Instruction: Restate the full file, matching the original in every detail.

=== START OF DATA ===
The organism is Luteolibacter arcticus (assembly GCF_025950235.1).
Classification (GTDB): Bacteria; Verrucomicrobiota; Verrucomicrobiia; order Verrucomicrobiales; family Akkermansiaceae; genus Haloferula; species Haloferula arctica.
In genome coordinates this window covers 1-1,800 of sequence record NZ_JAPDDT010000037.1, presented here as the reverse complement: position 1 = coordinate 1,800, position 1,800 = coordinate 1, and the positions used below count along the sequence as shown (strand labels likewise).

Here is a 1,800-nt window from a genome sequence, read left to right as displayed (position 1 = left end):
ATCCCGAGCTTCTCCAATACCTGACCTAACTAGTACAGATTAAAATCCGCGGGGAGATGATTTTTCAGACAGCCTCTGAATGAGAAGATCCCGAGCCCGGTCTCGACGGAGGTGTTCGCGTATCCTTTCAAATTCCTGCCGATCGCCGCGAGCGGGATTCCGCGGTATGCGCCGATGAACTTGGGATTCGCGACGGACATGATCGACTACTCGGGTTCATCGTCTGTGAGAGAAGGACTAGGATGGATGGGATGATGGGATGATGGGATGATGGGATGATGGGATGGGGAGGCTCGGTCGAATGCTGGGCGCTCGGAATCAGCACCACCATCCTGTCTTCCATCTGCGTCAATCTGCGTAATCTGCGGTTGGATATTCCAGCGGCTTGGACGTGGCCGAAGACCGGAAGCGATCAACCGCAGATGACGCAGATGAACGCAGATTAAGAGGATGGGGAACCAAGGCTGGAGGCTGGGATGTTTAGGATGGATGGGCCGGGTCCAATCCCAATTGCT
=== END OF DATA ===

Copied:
The organism is Luteolibacter arcticus (assembly GCF_025950235.1).
Classification (GTDB): Bacteria; Verrucomicrobiota; Verrucomicrobiia; order Verrucomicrobiales; family Akkermansiaceae; genus Haloferula; species Haloferula arctica.
In genome coordinates this window covers 1-1,800 of sequence record NZ_JAPDDT010000037.1, presented here as the reverse complement: position 1 = coordinate 1,800, position 1,800 = coordinate 1, and the positions used below count along the sequence as shown (strand labels likewise).

Here is a 1,800-nt window from a genome sequence, read left to right as displayed (position 1 = left end):
ATCCCGAGCTTCTCCAATACCTGACCTAACTAGTACAGATTAAAATCCGCGGGGAGATGATTTTTCAGACAGCCTCTGAATGAGAAGATCCCGAGCCCGGTCTCGACGGAGGTGTTCGCGTATCCTTTCAAATTCCTGCCGATCGCCGCGAGCGGGATTCCGCGGTATGCGCCGATGAACTTGGGATTCGCGACGGACATGATCGACTACTCGGGTTCATCGTCTGTGAGAGAAGGACTAGGATGGATGGGATGATGGGATGATGGGATGATGGGATGATGGGATGGGGAGGCTCGGTCGAATGCTGGGCGCTCGGAATCAGCACCACCATCCTGTCTTCCATCTGCGTCAATCTGCGTAATCTGCGGTTGGATATTCCAGCGGCTTGGACGTGGCCGAAGACCGGAAGCGATCAACCGCAGATGACGCAGATGAACGCAGATTAAGAGGATGGGGAACCAAGGCTGGAGGCTGGGATGTTTAGGATGGATGGGCCGGGTCCAATCCCAATTGCT